You wanted the souvenirs
but not the journey, all the trophies
and none of the struggle, and who
could blame you?
I wanted what Sisyphus had.

The tone of these poems is one of self-awareness. As in “Non, Vous Ne Regrette Rien” and “To Warm You Somehow,” the narrator understands his position in the relationship fully. Yet, this collection remains unemotional. Rihn’s narrator does not get angry at his partner, he does not cry over the relationship, he does not feel hopeless. These poems were written after the initial emotional response has passed. The narrator finally ready to think about the reasons his relationship fell apart; his emotions will not blind him.

The controlled structure of the poems—each five stanzas, with two lines—develops this tone of self-reflection. The brief stanzas act as flashes of thought, as if the narrator is hesitant to express himself after being ignored for so long. The breaks between stanzas also make it seem like the narrator is taking a moment to consider what he has said. These poems are moments of self-discovery. The narrator articulates his thoughts, and is surprised by his own actions. As he continues to state what he believes, expression becomes easier. The enjambment Rihn uses also echoes the narrator’s thought process. One thought draws him into another as he attempts to come to terms with his inability to get his partner to communicate and fix the relationship.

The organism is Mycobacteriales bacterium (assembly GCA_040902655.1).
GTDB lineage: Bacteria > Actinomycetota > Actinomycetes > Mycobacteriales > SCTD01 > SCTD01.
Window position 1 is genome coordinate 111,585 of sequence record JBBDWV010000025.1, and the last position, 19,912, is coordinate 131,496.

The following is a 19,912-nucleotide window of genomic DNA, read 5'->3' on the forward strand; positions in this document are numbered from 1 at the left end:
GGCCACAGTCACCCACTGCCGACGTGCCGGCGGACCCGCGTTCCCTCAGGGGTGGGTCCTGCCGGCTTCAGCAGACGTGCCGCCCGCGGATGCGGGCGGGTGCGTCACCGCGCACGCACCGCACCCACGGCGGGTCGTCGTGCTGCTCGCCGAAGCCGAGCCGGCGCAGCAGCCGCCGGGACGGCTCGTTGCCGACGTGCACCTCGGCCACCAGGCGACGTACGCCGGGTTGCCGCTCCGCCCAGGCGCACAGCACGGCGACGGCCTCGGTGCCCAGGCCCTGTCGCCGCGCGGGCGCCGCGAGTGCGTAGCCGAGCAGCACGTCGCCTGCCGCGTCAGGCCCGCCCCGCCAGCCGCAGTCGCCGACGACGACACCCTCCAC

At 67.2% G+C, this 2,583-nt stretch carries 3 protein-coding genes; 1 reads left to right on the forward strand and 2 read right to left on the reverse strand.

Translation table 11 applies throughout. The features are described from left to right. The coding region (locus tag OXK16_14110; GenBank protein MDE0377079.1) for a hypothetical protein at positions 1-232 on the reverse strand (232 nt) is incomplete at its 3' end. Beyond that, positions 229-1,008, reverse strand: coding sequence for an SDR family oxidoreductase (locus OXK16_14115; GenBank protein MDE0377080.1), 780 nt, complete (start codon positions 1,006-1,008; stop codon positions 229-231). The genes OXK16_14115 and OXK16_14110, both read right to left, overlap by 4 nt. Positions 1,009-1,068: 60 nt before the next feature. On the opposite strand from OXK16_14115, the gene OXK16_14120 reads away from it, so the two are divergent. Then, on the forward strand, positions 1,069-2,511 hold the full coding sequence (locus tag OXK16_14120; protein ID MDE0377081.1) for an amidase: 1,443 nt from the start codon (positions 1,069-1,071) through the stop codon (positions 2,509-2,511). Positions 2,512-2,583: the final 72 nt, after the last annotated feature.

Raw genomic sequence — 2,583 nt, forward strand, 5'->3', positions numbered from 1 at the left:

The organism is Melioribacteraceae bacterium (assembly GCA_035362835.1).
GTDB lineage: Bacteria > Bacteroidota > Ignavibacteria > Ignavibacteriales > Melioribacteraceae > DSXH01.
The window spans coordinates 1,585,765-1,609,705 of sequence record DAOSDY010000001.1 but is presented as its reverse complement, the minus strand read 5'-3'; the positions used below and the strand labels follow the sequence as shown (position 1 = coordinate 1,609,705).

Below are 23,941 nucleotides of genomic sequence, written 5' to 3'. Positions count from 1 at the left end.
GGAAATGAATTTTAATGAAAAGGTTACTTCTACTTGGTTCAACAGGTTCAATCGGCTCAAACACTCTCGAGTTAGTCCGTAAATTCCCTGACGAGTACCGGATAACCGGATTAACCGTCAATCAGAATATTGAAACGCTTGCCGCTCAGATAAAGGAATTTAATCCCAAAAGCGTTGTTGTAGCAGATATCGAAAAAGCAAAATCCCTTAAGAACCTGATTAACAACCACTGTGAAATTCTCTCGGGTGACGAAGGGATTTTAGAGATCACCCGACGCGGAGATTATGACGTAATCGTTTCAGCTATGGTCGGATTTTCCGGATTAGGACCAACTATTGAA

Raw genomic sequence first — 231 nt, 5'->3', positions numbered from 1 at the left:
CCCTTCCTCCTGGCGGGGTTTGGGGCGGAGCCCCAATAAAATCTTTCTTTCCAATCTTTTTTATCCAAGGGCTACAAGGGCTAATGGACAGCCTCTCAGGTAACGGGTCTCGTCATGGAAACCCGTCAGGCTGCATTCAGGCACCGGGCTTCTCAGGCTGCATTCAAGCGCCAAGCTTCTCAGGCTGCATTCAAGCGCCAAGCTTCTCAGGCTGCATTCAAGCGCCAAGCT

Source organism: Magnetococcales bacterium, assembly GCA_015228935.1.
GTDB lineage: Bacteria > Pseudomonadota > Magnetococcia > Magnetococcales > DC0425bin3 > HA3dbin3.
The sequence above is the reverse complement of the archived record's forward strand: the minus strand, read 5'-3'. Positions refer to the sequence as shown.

One poem that stands out is the titular poem, “The Hunger Dictionary.” Throughout most of the collection, the narrator struggles to connect with his partner. In this poem, the characters are only capable of meeting on a sexual level. I love the lines: “I wrote you a dirty story / for your birthday but never sent it. / I just re-titled it the story of our lives.” As well as, “We shook loose of our bodies / because there was nothing else / left to shake.” I felt that this poem was really honest. Relationships can dissolve into mere physical connections, and that dissolution was described as he “re-titled it the story of our lives.”

“Remember me and you? I do” has a similar effect on me. The title of this poem is admittedly clichéd. I would expect to find it in any collection about the end of a relationship. However, like other broken heart clichés, Rihn reinvents it. He makes it fresh and intriguing. He begins the poem by saying that he doesn’t want to remember the relationship as being full of fighting, and then sets up two disparate images: